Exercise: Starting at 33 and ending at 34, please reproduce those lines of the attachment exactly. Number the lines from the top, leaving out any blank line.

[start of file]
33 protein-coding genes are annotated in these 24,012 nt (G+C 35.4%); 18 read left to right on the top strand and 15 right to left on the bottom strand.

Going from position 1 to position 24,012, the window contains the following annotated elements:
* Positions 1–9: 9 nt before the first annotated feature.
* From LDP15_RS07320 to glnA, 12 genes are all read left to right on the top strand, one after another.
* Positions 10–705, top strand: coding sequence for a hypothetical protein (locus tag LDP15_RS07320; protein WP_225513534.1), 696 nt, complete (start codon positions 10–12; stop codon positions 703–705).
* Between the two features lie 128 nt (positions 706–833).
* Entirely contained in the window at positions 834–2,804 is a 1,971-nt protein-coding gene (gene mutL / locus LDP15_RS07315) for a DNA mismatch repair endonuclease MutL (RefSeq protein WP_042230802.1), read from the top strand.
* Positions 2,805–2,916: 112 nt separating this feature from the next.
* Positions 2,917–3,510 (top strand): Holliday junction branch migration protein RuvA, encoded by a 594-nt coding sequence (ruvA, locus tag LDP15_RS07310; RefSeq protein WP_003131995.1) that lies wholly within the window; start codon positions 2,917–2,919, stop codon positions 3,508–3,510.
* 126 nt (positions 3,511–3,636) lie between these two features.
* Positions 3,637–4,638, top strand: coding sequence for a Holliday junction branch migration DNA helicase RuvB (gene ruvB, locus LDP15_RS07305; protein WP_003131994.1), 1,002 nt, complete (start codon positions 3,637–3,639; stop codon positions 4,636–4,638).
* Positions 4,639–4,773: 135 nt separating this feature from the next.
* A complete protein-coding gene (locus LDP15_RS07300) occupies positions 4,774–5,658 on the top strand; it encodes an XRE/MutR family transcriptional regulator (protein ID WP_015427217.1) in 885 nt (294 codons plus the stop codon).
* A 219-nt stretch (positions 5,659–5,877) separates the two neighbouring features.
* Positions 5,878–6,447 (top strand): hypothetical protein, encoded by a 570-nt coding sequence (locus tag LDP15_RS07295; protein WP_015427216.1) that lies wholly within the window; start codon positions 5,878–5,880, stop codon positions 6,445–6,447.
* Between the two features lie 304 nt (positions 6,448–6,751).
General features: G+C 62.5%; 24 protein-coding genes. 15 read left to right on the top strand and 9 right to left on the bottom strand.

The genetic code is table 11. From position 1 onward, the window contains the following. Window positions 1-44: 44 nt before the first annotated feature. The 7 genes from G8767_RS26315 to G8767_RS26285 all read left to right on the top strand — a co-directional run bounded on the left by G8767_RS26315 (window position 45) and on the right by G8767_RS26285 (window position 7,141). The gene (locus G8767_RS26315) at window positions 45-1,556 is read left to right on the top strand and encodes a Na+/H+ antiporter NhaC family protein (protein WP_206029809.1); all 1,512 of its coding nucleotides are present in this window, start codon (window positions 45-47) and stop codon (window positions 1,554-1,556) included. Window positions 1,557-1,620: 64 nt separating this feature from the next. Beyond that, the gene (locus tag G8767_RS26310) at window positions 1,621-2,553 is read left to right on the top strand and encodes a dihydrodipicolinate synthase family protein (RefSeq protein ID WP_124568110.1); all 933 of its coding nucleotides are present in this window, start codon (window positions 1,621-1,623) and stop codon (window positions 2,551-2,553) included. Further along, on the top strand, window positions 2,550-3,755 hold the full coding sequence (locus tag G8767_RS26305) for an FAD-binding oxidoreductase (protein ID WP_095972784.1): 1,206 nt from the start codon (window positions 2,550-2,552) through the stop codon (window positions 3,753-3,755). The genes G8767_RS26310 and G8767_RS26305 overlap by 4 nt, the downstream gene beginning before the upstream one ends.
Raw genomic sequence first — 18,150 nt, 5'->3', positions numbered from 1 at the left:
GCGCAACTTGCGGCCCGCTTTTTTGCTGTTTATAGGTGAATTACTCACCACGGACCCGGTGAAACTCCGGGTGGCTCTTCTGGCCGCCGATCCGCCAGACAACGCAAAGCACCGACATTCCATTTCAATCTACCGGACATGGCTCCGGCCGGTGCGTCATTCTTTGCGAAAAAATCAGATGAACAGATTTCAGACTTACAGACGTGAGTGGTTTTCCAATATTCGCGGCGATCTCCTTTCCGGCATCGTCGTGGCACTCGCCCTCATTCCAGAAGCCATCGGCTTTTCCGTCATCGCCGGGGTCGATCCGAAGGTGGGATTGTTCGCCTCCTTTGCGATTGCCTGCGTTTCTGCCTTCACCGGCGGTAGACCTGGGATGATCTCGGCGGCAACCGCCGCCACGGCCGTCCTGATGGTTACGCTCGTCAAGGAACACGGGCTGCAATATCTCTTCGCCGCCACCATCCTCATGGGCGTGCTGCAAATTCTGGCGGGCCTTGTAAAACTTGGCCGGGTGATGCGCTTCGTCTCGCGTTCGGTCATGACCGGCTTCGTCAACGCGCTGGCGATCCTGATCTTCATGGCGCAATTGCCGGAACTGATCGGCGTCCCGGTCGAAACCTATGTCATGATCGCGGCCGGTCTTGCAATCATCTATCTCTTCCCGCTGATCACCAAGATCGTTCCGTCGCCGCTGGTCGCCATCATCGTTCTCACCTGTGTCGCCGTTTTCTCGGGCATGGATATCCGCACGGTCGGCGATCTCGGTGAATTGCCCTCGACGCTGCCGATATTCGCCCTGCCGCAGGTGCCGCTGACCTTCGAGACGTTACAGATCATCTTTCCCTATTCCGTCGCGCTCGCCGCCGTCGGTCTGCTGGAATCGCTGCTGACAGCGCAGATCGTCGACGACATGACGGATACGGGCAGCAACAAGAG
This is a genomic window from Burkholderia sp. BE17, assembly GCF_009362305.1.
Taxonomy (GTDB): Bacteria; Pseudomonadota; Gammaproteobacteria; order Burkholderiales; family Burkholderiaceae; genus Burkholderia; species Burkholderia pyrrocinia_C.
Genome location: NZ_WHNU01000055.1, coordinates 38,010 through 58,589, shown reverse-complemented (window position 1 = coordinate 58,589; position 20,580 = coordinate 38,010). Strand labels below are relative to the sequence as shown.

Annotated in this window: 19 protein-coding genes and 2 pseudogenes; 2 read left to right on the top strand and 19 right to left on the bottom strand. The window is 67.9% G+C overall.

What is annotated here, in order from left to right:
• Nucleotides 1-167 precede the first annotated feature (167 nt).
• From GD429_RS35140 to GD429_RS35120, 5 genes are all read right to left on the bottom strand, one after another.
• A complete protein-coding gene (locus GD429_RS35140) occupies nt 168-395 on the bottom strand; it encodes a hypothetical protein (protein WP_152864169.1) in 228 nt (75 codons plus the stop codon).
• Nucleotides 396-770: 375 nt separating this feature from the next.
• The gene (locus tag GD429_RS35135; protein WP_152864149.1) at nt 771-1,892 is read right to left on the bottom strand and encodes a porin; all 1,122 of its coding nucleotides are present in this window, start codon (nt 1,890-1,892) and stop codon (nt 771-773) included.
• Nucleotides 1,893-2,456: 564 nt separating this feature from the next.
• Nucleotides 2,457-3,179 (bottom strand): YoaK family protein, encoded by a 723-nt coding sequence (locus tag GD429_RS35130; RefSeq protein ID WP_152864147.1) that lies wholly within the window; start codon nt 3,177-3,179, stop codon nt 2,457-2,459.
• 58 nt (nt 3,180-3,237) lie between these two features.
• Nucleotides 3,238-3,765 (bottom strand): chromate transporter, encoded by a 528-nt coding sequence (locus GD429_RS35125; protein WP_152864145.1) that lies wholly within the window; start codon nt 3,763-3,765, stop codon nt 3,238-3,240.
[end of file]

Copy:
• 58 nt (nt 3,180-3,237) lie between these two features.
• Nucleotides 3,238-3,765 (bottom strand): chromate transporter, encoded by a 528-nt coding sequence (locus GD429_RS35125; protein WP_152864145.1) that lies wholly within the window; start codon nt 3,763-3,765, stop codon nt 3,238-3,240.